Babes On Wheels
Road trip tips for your baby’s first year
Babies can make surprisingly good car companions. Unlike older children, babies have yet to enter the whiny “are we there yet” stage, plus they won’t try to dictate the soundtrack on the road (brace yourself for years of kiddie tunes).
The baby can lie back in their comfy car seat, you can take breaks when you need to and, unlike airplane travel, you don’t have the ire of strangers to contend with. However, there can be an occasional bump in the road so here are a few things to consider when taking your little one on a car trip.
First and foremost, you’ll need an infant car seat, preferably installed in the center of the back seat facing towards the back of the car. Make sure you install it properly and that the baby is strapped in according to the manufacturer’s instructions. Rental car companies often have car seats for hire, but check ahead to make sure the size will be suitable for a baby. Smaller infants may need some sort of head support to keep from bobbing around – a small rolled blanket or even some diapers can be used to pad the area.
Ideally, someone will be sitting beside the baby, ready to coochie-coo and attend to basic needs at whim. If this seating arrangement is not possible and junior kicks up a fuss, remain calm and focus on the driving. If possible, find a safe place to pull over and soothe the baby. A quick feed, change or comfort hug ought to do the trick.
Don’t worry about staying on schedule – safety and compassion come first. There may come a time when your baby cries for no apparent reason. If you’ve tried the above and he or she is still worked up, you may have to steel your nerves and keep moving on despite the frenzy. Eventually your baby will tire out and the episode will pass.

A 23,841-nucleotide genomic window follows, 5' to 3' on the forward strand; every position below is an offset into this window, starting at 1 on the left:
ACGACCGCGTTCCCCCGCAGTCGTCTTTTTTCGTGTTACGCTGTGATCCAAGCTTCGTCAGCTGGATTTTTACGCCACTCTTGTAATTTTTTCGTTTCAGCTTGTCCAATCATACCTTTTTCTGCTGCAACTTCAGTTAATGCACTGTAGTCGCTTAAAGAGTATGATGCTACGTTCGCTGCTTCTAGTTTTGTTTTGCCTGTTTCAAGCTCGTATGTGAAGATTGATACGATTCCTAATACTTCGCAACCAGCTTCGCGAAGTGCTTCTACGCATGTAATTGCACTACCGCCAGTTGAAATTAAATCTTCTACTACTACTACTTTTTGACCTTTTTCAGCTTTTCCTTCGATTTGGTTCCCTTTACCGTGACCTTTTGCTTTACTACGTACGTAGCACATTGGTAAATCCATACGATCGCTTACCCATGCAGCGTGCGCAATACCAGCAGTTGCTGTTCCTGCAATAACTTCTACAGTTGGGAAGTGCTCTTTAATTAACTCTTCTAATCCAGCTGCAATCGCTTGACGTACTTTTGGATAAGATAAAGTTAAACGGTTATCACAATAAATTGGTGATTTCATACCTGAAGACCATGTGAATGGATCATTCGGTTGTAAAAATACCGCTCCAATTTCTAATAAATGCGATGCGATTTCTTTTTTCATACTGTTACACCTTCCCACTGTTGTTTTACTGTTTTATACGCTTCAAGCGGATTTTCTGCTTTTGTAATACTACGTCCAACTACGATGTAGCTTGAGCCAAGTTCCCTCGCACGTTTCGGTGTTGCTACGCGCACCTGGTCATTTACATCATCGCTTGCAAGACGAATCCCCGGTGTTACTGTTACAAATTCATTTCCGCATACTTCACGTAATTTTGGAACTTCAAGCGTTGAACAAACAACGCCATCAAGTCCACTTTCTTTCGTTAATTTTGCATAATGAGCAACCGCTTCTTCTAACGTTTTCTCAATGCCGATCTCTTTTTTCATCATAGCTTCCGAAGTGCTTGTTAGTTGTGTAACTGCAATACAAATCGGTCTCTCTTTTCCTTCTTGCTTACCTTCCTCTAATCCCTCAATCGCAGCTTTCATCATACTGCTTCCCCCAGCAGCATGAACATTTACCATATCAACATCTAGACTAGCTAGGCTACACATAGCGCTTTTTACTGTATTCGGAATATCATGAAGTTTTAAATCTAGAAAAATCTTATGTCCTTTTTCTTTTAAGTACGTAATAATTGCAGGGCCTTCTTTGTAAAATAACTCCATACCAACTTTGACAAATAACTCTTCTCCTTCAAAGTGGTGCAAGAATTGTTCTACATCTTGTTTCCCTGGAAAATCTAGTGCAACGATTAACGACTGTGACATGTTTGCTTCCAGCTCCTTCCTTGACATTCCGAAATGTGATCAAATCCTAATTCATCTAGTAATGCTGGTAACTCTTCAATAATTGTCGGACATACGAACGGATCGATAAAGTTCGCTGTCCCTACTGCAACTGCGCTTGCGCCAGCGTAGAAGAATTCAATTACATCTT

The good news is the hum of the car motor often lulls a little one to sleep – something that babies tend to do a lot of anyways. The corollary is that this extra dreamtime might disrupt your baby’s usual sleep pattern and make for some long, alert nights. Be prepared and adapt your expectations for how the day/night will go.
When there’s a need to feed, your baby will let you know the urgency. Never take your baby out of a car seat while the vehicle is moving for this or any purpose. Find a safe place to pull over and give the baby a bottle or breast, a stretch, a diaper check and a cuddle. If someone is sitting beside the hungry one, a bottle or age-appropriate snack can be given while on the go.
Some nimble backseat mothers lean forward in their seatbelts and breastfeed with the child strapped in their rear-facing car seat. The hope is that the baby will drift off after the meal without being disturbed by the re-buckling-up process. This is a risky maneuver as you never know when a sudden stop might slam you into the baby. It’s safer to take the time to pull over.
You might want to invest in a window shade to shield your baby from the glare and harmful rays of the sun. There are some stick-on or suction-cup models on the market. Cover the seat with a blanket when you exit the car to protect the seat and metal buckles from getting too hot. Another nice-to-have is a backseat mirror so you can see your rear-facing baby from your rear-view mirror.
Car toys to stimulate and entertain the baby are also good to have on hand, although you may end up playing the “drop and retrieve” game more than you know. A toy bar or clip-on toy that attaches to the car seat is a worthwhile investment if you’re going to clock in a lot of road time. A cooler for bottles, food and drinks, a thermos for hot water formula mixing, a portable bottle warmer, a first-aid kit and a basic auto safety kit are all good to have on hand on a baby road trip.
However long you think the drive might take, you’ll have to factor in unexpected stops along the way. Hunger, diaper explosions and baby road rages don’t usually stick to a convenient schedule. Just go with the flow. You’ll get there when you get there.